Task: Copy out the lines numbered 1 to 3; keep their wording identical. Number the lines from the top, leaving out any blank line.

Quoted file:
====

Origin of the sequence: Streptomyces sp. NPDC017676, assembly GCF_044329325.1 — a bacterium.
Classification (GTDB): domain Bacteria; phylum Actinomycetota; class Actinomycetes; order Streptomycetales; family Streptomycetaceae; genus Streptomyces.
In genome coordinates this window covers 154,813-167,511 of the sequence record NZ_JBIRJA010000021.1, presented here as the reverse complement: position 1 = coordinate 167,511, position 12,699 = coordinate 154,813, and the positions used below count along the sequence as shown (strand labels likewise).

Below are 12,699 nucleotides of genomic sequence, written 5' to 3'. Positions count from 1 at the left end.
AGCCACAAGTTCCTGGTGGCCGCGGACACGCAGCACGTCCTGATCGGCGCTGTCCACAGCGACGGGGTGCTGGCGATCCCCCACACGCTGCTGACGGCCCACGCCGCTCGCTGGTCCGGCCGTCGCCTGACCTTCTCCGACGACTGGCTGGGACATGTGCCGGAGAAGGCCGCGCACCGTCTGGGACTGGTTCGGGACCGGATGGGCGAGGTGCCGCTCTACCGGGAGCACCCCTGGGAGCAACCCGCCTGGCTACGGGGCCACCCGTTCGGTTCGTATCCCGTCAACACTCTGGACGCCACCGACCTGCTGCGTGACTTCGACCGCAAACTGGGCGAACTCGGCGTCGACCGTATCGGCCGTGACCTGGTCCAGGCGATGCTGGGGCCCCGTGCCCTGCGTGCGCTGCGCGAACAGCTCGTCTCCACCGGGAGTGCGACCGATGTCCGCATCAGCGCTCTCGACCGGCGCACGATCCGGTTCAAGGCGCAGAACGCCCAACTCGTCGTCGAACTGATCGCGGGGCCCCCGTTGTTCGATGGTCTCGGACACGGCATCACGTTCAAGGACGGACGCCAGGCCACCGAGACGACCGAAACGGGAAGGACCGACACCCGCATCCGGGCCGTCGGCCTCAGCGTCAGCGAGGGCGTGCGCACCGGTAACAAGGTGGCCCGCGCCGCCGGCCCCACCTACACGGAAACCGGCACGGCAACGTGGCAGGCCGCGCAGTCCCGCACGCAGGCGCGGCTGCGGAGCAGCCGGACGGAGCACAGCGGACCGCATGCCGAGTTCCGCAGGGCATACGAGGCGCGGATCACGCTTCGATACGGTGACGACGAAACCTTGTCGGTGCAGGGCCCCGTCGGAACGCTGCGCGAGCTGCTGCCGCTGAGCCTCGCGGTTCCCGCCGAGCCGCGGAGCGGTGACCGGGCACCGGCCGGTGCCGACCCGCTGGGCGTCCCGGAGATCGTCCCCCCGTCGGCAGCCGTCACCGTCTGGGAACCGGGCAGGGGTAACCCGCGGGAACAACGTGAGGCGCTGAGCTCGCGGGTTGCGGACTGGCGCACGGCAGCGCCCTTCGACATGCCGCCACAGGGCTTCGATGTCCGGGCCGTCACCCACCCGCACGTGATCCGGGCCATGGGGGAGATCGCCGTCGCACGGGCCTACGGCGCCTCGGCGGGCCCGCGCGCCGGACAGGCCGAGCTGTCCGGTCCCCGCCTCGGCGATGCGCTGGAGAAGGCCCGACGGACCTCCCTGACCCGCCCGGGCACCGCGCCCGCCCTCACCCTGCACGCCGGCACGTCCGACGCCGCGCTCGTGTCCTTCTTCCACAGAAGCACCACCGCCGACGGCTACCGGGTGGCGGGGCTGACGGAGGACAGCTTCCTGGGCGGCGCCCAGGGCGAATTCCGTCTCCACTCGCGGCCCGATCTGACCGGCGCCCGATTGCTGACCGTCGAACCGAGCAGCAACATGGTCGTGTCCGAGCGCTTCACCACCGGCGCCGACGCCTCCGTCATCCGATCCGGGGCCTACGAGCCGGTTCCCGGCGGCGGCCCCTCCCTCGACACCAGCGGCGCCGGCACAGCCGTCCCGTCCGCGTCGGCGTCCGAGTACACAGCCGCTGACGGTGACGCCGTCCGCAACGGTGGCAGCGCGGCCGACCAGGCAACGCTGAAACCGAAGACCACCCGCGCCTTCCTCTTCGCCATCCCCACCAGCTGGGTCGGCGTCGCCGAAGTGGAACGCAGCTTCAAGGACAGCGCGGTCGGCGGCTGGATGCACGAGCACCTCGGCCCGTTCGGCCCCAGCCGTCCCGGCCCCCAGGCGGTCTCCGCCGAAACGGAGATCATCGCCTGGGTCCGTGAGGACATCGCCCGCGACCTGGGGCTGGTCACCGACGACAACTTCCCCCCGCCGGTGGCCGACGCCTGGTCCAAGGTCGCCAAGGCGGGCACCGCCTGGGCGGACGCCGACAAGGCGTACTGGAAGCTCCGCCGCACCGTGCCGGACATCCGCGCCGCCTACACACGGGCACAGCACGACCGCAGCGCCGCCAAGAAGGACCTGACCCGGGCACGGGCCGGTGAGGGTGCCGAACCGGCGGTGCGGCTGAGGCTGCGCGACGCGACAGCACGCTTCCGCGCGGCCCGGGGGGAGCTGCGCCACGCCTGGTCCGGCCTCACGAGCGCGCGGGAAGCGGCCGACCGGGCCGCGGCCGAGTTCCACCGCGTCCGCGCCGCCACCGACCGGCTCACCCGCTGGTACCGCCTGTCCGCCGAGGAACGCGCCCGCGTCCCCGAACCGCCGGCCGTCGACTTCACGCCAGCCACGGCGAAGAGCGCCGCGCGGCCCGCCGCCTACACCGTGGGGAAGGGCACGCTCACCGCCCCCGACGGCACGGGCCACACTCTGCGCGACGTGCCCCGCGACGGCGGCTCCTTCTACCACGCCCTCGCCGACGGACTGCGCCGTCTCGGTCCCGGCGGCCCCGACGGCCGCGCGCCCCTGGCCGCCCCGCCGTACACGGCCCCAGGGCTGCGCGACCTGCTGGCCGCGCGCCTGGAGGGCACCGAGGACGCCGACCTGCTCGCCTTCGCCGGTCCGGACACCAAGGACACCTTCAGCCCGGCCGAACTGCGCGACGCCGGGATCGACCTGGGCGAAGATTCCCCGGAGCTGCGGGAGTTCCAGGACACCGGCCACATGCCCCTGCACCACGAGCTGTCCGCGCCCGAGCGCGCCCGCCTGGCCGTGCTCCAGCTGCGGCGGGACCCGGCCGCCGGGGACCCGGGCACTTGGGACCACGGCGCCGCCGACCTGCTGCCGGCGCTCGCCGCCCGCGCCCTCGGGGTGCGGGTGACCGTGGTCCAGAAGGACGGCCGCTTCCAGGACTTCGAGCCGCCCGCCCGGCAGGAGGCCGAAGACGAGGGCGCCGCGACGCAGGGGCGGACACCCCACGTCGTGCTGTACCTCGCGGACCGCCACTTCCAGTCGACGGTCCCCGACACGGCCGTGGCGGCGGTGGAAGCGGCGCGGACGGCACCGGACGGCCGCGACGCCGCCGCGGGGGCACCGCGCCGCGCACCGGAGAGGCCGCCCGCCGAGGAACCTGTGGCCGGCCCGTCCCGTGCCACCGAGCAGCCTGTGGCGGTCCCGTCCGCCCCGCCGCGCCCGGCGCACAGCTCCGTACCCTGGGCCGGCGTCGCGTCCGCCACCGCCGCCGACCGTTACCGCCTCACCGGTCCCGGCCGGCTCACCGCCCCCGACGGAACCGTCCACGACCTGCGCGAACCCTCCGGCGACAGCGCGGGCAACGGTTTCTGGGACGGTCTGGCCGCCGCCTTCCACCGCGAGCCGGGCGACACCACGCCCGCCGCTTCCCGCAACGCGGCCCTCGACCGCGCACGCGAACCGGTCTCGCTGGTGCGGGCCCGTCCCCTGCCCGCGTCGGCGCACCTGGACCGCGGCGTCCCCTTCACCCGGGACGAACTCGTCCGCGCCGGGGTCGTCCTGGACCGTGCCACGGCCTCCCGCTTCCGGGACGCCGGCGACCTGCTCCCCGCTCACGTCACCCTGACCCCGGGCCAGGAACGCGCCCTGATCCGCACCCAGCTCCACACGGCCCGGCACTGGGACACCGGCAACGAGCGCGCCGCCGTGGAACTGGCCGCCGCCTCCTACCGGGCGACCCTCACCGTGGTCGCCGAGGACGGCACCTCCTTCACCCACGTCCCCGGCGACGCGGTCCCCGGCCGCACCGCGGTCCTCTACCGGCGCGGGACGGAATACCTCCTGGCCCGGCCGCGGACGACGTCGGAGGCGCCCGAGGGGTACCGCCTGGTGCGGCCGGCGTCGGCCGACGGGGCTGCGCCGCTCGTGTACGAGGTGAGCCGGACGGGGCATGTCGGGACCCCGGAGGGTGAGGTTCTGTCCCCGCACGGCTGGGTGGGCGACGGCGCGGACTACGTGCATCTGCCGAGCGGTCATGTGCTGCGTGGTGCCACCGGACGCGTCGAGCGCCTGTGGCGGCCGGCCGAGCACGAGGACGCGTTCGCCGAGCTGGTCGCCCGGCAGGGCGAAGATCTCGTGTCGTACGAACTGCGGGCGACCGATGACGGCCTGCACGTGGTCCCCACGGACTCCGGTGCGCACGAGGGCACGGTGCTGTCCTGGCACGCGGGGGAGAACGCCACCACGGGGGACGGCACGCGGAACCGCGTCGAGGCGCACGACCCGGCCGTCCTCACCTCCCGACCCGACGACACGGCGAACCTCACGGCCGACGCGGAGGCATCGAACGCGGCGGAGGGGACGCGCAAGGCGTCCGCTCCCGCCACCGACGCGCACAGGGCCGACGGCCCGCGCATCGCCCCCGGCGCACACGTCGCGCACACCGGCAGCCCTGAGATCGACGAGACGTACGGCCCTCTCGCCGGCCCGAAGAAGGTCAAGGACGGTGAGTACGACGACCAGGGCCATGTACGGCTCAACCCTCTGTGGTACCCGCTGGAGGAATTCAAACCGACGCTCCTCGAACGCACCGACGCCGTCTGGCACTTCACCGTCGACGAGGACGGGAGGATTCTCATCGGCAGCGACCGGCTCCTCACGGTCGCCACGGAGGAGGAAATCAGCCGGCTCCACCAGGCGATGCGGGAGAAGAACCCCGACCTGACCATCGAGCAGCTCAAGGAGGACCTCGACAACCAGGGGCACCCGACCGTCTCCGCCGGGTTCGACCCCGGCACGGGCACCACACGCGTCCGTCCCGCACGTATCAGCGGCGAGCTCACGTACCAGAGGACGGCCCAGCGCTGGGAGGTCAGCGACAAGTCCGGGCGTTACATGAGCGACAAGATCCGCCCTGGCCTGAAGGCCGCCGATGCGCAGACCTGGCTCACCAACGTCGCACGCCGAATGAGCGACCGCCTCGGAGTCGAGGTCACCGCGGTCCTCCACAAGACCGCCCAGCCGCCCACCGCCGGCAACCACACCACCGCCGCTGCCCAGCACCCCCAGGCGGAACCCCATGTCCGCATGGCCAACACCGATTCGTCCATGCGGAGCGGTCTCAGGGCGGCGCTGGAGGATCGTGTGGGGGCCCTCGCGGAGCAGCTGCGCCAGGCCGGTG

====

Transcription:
Origin of the sequence: Streptomyces sp. NPDC017676, assembly GCF_044329325.1 — a bacterium.
Classification (GTDB): domain Bacteria; phylum Actinomycetota; class Actinomycetes; order Streptomycetales; family Streptomycetaceae; genus Streptomyces.
In genome coordinates this window covers 154,813-167,511 of the sequence record NZ_JBIRJA010000021.1, presented here as the reverse complement: position 1 = coordinate 167,511, position 12,699 = coordinate 154,813, and the positions used below count along the sequence as shown (strand labels likewise).